Edmonton Schools have Lessons for Health Care in Canada
by Margret Kopala

Published by the Ottawa Citizen, April 3, 2004

Spring time is shopping time for Edmonton parents seeking schools their children will attend in September.

There are the usual choices of private and public, as well as publicly funded charter schools – that is, schools with unique mandates or operating systems but which must also meet Alberta government teaching and testing criteria. Within the public system, there’s a wide variety of programs including those based on religion, arts, language or science and technology, as well single-sex and International Baccalaureate programs.

The system works so well that William Ouchi, professor of management at the University of California and author of Making Schools Work, picked the Edmonton public school system as best of the 223 schools he studied in six North American cities for offering choice and accountability. These explain why problems exist in education, he says, not class size, teacher training or funding.

A spate of consultations and commissions in the last four years, from Romanow to Blair and Mazankowski, suggest management and accountability problems also plague Canada’s health care system. For health care reformers prepared to think outside the box, the Edmonton public school system provides some ideas for refashioning it. It also demonstrates how the public sector, if put to the test, can successfully compete with the private sector.

The Edmonton system has two operating guidelines, ‘open boundaries’ and ‘site-based decision-making’, and one philosophical guidepost, ‘choice’.

For parents and students, choice means the opportunity to select from a wide variety of learning options and schools with no physical boundaries restricting that choice.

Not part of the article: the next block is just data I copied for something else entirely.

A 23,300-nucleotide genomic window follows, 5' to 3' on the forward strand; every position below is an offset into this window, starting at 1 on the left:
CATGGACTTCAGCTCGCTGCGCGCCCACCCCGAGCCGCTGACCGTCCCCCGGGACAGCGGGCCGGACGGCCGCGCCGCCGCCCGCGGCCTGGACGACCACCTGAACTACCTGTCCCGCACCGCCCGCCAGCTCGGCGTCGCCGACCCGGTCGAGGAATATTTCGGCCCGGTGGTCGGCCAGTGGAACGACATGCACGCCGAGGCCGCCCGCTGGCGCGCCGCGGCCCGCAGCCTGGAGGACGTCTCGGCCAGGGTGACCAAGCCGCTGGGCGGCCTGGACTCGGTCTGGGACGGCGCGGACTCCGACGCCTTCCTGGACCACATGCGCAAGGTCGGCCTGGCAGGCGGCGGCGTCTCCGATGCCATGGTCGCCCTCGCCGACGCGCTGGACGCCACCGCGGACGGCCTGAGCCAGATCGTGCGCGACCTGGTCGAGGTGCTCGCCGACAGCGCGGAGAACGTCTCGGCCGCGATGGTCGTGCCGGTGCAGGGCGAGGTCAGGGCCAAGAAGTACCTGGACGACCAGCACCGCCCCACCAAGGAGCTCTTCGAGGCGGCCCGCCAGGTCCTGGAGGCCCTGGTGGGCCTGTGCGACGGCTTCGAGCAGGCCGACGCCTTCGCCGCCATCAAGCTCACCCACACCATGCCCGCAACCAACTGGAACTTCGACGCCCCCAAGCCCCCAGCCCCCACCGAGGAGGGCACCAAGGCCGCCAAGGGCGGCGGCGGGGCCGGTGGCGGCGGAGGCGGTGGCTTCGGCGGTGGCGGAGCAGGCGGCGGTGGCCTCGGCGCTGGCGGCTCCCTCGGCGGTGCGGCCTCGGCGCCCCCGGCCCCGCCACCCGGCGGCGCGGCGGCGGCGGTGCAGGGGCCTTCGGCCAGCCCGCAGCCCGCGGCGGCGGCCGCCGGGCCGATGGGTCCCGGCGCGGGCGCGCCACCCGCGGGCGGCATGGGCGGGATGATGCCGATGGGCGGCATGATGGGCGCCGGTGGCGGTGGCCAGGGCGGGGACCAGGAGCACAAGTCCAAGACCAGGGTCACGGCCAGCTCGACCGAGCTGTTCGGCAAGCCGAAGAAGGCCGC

For schools, choice means competition. Government funding follows students so schools must compete to attract students. More students attract more funding. Fewer students attract less funding. Schools carry their savings or losses from one year to the next. Schools that fall behind must improve or shut down and see their students and resources allocated elsewhere.

Site-based decision-making puts authority in the hands of principals who are the hub of the school and the system. With high qualifications augmented by monthly training sessions, they decide everything from hiring teachers and allocating classroom resources to snow removal. “When you give people authority and hold them accountable, you get results,” says Edmonton’s superintendent of public schools, Angus McBeath.

But with the stakes so high, everyone pitches in. Few invoke their professional status to skirt management responsibilities. This in turn contributes to what Ouchi calls a “consistent set of beliefs among school staff about how to meet students’ needs and use available resources.”

The open-boundaries guideline came into effect thirty years ago while site-based management arrived in 1979. By 2000, results from the OECD’s Program for International Student Assessment (PISA) showed the system was humming. Alberta 15 year olds ranked first in the world in reading and third in mathematics and science – the only jurisdiction in the world whose students placed among the top three in all three areas of assessment.

If more evidence of how well the system works is needed, McBeath notes how “Since 1995, two private schools have joined the public system and we are in the process of negotiating with another.”

Compare this performance and these results with Canada’s health care system which has become the big black hole of government spending. Throw in the mysteries of block funding mechanisms and construction and destruction of hospitals, to mention a few, and the need for reform becomes self-evident.

But rising costs aren’t the only factor. There are waiting lists and overcrowded emergency rooms, too. And if Edmonton demonstrates the benefits of a well run education system, the accidental deaths of two patients by potassium chloride poisoning in a Calgary hospital reveal the perils of an antiquated health system.

Citing the landmark US Institute of Medicine Report, Saskatchewan’s Fyke Commission notes that clinical error is among the leading causes of death in that country. It kills more people than breast cancer, traffic accidents, or AIDS.

Edmonton’s public school system is but one of Canada’s management success stories. It’s spring time - time to start thinking outside the box.

Margret Kopala’s column on western perspectives appears weekly.

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